This is really a big deal because now, remember those two gating items? I talked about cost and instantaneous results. We remove those. We took inspiration from a lot of these online, personalized nutrition quizzes. We did our super deep dive, cause we were like, "Well, what are these people actually basing their quizzes and results on?" What we found is, I never like to say 100% because you never know there might be a company out there, but the ones that we saw, some of the big ones out there, it was based off the medical literature. We're just pulling some papers and making pretty broad generalizations that, "Oh, if you answer this based on a paper over here, you might need this type of a vitamin."

So we said, "Well, what if we could actually create a quiz based on actual microbiome data, an actual data science and actual AI?" So that's what we did. We're launching a site called where anyone can go and they literally answer. It takes a couple minutes and we'll actually predict what their gut score range is likely to be and whether they're likely to have candida overgrowth or not.

Dr. Mahmoud Ghannoum: So maybe the best thing to do is for Hilmi to tell us how he was able to dig into the data, not in great detail, but an overview as Afif said, 50,000 feet overview so that people understand what sort of data you are using. You are using, for example, the questionnaire they have, which is comprehensive as well as the profile of the bacteria and fungal community. You are combining them together to come out with your request. So I leave it up to you now.

Hilmi Al-Shakhshir: Where to begin? Essentially, I think for me at least, the most important part was really to clean up the data and make sure that it's, let's say in a form that we can understand, in a form that we can query properly, in a form that we can visualize the data to really understand what's happening there. As scientists, we do rely on the literature because we don't have to reinvent the wheel every single time you want to do something. That's why we rely on it. But essentially, what we took was a very data-driven method.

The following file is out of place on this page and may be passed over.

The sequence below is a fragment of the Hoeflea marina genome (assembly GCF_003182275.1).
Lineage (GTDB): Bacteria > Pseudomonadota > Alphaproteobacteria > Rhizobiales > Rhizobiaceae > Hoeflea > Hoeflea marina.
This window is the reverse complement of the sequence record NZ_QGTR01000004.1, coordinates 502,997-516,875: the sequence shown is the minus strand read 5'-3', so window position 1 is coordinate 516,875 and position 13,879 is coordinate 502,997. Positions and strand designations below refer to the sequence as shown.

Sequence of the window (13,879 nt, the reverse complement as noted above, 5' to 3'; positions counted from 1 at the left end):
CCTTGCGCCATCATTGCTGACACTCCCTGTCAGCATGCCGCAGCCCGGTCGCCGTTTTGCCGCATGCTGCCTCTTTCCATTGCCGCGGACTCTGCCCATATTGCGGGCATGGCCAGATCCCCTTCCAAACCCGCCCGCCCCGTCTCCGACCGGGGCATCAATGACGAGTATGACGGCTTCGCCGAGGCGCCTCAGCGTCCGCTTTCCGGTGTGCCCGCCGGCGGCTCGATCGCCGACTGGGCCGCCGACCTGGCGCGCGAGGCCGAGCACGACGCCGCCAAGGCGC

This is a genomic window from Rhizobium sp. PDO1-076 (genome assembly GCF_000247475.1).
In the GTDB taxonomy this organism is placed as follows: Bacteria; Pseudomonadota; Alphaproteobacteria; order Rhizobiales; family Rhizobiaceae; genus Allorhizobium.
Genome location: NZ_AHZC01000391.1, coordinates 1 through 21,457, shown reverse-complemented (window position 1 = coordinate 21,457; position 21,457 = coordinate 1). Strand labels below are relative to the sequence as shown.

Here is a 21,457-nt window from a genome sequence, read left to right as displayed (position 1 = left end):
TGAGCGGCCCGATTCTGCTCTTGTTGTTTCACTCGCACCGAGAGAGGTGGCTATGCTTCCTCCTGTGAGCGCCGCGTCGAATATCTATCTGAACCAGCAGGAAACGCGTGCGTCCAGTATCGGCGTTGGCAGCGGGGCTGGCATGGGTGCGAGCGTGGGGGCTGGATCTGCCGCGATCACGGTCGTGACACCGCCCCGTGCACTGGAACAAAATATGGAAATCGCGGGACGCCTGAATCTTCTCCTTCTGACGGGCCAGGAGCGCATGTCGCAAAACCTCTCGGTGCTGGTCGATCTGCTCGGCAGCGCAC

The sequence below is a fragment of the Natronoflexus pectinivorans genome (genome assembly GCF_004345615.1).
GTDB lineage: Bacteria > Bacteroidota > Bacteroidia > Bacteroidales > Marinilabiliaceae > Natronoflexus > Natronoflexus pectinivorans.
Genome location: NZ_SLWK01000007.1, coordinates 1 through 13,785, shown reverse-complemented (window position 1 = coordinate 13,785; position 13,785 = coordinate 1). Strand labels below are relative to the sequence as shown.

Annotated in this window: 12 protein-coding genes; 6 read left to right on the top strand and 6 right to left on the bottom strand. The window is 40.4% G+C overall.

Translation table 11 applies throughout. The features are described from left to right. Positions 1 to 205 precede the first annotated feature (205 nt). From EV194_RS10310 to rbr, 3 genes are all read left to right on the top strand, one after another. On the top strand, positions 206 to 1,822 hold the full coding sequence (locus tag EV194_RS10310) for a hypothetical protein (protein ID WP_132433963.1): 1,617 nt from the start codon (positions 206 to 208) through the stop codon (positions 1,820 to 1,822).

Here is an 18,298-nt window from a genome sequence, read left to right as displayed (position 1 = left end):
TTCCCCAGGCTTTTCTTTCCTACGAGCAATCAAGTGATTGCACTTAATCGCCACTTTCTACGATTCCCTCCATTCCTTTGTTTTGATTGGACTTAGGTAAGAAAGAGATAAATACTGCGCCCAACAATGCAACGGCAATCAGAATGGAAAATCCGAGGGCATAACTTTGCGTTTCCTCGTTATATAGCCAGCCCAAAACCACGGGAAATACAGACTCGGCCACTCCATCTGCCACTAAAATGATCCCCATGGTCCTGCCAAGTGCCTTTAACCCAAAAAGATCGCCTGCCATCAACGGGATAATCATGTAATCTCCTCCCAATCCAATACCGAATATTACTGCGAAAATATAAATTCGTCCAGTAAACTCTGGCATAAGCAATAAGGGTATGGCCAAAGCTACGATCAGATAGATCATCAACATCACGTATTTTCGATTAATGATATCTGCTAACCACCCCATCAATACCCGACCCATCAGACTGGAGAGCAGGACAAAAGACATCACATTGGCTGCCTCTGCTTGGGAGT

The work that we did goes in line with the human microbiome project. If doctor, you want to explain a little bit more what the human microbiome project is after I'm done.

Dr. Mahmoud Ghannoum: Sure.

Hilmi Al-Shakhshir: So essentially, we utilize, let's say, there are parameters to identify healthy people, which in the end, what you want to do, you want to see where healthy people lie within the spectrum of the microbiome. Once you do that-

Andrea Wien: Hilmi, we were talking about healthy. What are the markers there? Is it just people who identify as not having symptoms? Are we actually in the data? Are we seeing what it looks like to be healthy? How do we determine that?

Dr. Mahmoud Ghannoum: Maybe I can answer that since it is the human microbiome project. Usually, when you want to define people as healthy, you have inclusion and exclusion criteria. Who should we include in that and who should we not include? Healthy, it means you are not on drugs. You are not have chronic disease. All these issues that could impact your health, we take it out. Otherwise, because we know drugs could affect your microbiome. So these have been eliminated and this is based on a well-documented approach by the human microbiome project.

Hilmi, since I started here, let me just explain very quickly [crosstalk 00:16:26] project.

Hilmi Al-Shakhshir: Of course. Yes, please.

Dr. Mahmoud Ghannoum: Really a big program, which was launched by the National Institute of Health to try to understand what is the microbiome in our gut. In other words, they took healthy people, took their fecal samples or stool samples, and they characterized what bacteria is there. For that matter, they selected healthy people. About 250 people were included in the study and different centers around the country did that. They came out with a sort of panel showing you, "This is what you had." Now, I'll give it back to Hilmi.

Andrea Wien: Well, I do just want to say quickly, what's healthy in the microbiome is wide ranging. So it's not that we have now this idea of, "Okay, here's exactly how many of each bacteria and fungi you need to have, and this is the ratio." Different people can have different makeups and still qualify as healthy. We see that across the country and across the world that people have vastly different makeups of microbes and still can fall in this range. So I just want to make that point that we don't yet have one sample of this is the ideal person and everyone should have this makeup of microbes.